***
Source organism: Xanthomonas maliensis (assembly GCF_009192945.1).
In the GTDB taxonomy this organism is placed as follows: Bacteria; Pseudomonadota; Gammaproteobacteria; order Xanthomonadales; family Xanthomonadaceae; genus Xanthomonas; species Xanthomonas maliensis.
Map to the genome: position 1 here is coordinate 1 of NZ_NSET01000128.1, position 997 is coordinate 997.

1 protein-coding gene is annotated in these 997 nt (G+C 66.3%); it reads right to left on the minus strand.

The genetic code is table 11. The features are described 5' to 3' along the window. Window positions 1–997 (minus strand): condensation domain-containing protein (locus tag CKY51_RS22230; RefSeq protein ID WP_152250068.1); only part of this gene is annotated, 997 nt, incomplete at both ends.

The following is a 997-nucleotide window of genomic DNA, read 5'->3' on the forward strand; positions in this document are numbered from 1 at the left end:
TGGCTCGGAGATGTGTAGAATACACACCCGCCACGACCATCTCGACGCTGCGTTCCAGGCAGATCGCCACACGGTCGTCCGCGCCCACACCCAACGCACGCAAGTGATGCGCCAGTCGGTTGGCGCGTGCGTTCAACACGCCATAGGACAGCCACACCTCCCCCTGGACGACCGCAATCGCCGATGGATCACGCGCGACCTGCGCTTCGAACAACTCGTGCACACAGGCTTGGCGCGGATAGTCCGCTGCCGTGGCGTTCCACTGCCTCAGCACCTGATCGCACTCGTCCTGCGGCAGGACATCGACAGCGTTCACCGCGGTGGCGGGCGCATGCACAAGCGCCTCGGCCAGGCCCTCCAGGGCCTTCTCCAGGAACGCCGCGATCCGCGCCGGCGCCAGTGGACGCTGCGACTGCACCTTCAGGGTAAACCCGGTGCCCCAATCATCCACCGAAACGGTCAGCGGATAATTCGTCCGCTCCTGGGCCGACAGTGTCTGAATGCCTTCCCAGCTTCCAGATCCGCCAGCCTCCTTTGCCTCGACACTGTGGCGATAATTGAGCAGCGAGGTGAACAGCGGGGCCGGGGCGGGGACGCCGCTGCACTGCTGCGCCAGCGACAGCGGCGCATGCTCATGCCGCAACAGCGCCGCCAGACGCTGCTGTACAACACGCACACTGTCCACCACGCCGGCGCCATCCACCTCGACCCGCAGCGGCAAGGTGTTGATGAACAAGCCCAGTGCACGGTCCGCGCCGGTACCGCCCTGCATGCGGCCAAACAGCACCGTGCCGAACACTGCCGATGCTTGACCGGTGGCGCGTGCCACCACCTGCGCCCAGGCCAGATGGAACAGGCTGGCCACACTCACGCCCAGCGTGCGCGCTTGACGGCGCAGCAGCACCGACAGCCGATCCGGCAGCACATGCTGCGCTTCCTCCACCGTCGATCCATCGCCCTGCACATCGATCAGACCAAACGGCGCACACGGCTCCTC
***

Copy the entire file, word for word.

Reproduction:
Source organism: Xanthomonas maliensis (assembly GCF_009192945.1).
In the GTDB taxonomy this organism is placed as follows: Bacteria; Pseudomonadota; Gammaproteobacteria; order Xanthomonadales; family Xanthomonadaceae; genus Xanthomonas; species Xanthomonas maliensis.
Map to the genome: position 1 here is coordinate 1 of NZ_NSET01000128.1, position 997 is coordinate 997.

1 protein-coding gene is annotated in these 997 nt (G+C 66.3%); it reads right to left on the minus strand.

The genetic code is table 11. The features are described 5' to 3' along the window. Window positions 1–997 (minus strand): condensation domain-containing protein (locus tag CKY51_RS22230; RefSeq protein ID WP_152250068.1); only part of this gene is annotated, 997 nt, incomplete at both ends.

The following is a 997-nucleotide window of genomic DNA, read 5'->3' on the forward strand; positions in this document are numbered from 1 at the left end:
TGGCTCGGAGATGTGTAGAATACACACCCGCCACGACCATCTCGACGCTGCGTTCCAGGCAGATCGCCACACGGTCGTCCGCGCCCACACCCAACGCACGCAAGTGATGCGCCAGTCGGTTGGCGCGTGCGTTCAACACGCCATAGGACAGCCACACCTCCCCCTGGACGACCGCAATCGCCGATGGATCACGCGCGACCTGCGCTTCGAACAACTCGTGCACACAGGCTTGGCGCGGATAGTCCGCTGCCGTGGCGTTCCACTGCCTCAGCACCTGATCGCACTCGTCCTGCGGCAGGACATCGACAGCGTTCACCGCGGTGGCGGGCGCATGCACAAGCGCCTCGGCCAGGCCCTCCAGGGCCTTCTCCAGGAACGCCGCGATCCGCGCCGGCGCCAGTGGACGCTGCGACTGCACCTTCAGGGTAAACCCGGTGCCCCAATCATCCACCGAAACGGTCAGCGGATAATTCGTCCGCTCCTGGGCCGACAGTGTCTGAATGCCTTCCCAGCTTCCAGATCCGCCAGCCTCCTTTGCCTCGACACTGTGGCGATAATTGAGCAGCGAGGTGAACAGCGGGGCCGGGGCGGGGACGCCGCTGCACTGCTGCGCCAGCGACAGCGGCGCATGCTCATGCCGCAACAGCGCCGCCAGACGCTGCTGTACAACACGCACACTGTCCACCACGCCGGCGCCATCCACCTCGACCCGCAGCGGCAAGGTGTTGATGAACAAGCCCAGTGCACGGTCCGCGCCGGTACCGCCCTGCATGCGGCCAAACAGCACCGTGCCGAACACTGCCGATGCTTGACCGGTGGCGCGTGCCACCACCTGCGCCCAGGCCAGATGGAACAGGCTGGCCACACTCACGCCCAGCGTGCGCGCTTGACGGCGCAGCAGCACCGACAGCCGATCCGGCAGCACATGCTGCGCTTCCTCCACCGTCGATCCATCGCCCTGCACATCGATCAGACCAAACGGCGCACACGGCTCCTC